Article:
British regulator 1st to OK Moderna’s updated COVID booster
Aug 15, 2022, 4:35 AM | Updated: Aug 17, 2022, 2:56 am
LONDON (AP) — British drug regulators have become the first in the world to authorize an updated version of Moderna’s coronavirus vaccine that includes protection against the omicron variant, which the government said would be offered to people aged 50 and over starting in the fall.
In a statement on Monday, the Medicines and Healthcare Regulatory Agency said it had given the green light to Moderna’s combination “bivalent” vaccine, which will be used as an adult booster shot.
Each dose of the booster shot will target both the original COVID-19 virus that was first detected in 2020 and the omicron BA.1 variant that was first picked up in November. British regulators said the side effects were similar to those seen for Moderna’s original booster shot and were typically “mild and self-resolving.”
“What this (combination) vaccine gives us is a sharpened tool in our armoury to help protect us against this disease as the virus continues to evolve,” said Dr June Raine, the head of Britain’s health care and medicines regulator.
British health secretary Steve Barclay said the new shot will be part of the country’s booster program roll-out from September, based on advice from the government’s vaccine experts.
“This safe and effective vaccine will broaden immunity and potentially improve protections against some variants as we learn to live with this virus,” Barclay said.
Such an approach, combining protection against several strains of the same disease is used with flu shots, which are adjusted each year depending on the variants that are circulating and can protect against four influenza strains.
Stephane Bancel, Moderna’s Chief Executive, said in a statement that it was the first regulatory authorization for a vaccine aiming to fight the omicron variant, predicting the booster would have an “important role” to play in protecting people against COVID-19 in the winter.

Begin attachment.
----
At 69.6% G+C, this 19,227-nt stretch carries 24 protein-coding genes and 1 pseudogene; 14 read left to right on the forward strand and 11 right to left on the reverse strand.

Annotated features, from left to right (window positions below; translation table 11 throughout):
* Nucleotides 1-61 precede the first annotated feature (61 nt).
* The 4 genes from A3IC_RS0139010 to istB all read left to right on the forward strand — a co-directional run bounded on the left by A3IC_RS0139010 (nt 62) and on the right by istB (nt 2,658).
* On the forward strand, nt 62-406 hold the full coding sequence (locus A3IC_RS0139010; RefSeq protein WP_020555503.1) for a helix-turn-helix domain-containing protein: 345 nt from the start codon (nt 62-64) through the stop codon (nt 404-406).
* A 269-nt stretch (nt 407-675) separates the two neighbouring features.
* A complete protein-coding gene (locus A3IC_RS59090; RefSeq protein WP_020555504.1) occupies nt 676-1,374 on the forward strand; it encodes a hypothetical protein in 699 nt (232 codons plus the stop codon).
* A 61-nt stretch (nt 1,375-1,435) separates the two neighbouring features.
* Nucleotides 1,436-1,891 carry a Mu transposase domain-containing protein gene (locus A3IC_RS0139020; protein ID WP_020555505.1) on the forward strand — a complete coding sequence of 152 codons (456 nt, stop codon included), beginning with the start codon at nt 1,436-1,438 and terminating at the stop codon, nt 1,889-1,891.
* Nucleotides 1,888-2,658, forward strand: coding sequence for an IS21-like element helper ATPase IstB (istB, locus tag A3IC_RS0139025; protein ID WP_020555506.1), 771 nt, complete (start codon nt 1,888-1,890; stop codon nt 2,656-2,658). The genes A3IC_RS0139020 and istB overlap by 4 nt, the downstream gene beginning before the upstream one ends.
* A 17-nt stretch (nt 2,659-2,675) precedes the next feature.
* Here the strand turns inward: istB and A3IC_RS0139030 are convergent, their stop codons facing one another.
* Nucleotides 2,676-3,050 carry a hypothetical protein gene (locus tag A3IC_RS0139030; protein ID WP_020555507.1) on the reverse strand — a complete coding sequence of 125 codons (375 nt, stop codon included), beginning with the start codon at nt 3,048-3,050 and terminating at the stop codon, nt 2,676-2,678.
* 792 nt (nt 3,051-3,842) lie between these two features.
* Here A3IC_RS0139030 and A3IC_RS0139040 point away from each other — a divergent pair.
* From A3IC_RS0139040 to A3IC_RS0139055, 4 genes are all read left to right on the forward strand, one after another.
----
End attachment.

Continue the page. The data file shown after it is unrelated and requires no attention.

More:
On Friday, Germany’s health minister said the European Medicines Agency might clear tweaked COVID-19 boosters next month.
In June, the U.S. Food and Drug Administration told vaccine makers that any booster shots tweaked for the fall would have to include protection against the newest omicron variants, meaning BA.4 and BA.5, not the BA.1 subvariant included in Moderna’s latest shot.
Last month, the FDA said it was no longer considering authorizing a second COVID-19 booster for all adults but would instead focus on revamped vaccines for the autumn that target the newest viral subvariants.
Both Moderna and Pfizer are currently brewing updated versions of their vaccine to include BA.5 in addition to the original COVID-19 virus.
According to the World Health Organization, the latest global surge of COVID-19 has been driven by omicron subvariant BA.5, which is responsible about 70% of the virus samples shared with the world’s largest public virus database. The subvariant BA.5 is even more infectious than the original version of omicron and has some genetic differences that earlier vaccines might not address.
Scientists have warned that the continued genetic evolution of COVID-19 means drugmakers will likely be one step behind the virus in their efforts to tailor their vaccines.
“The virus is unlikely to stand still and Omicron-targeted immunity, might push the virus down other evolutionary paths,” warned Jonathan Ball, a professor of virology at Britain’s University of Nottingham. Still, he said the new Moderna vaccine would likely still be protective against severe disease.
Other experts said it was still unknown how effective the new combination vaccine would be.
Beate Kampmann, director of the Vaccine Centre at London’s School of Hygiene and Tropical Medicine, said the shot would most likely only offer “partial protection” against the latest omicron variants including BA.5 since it was developed based on earlier versions of COVID-19.
“How much difference such (combination) vaccines can actually make remains to be seen,” she said, noting that the shots have not yet been widely tested in different populations.
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AP Medical Writer Lauran Neergaard in Washington, D.C. contributed.
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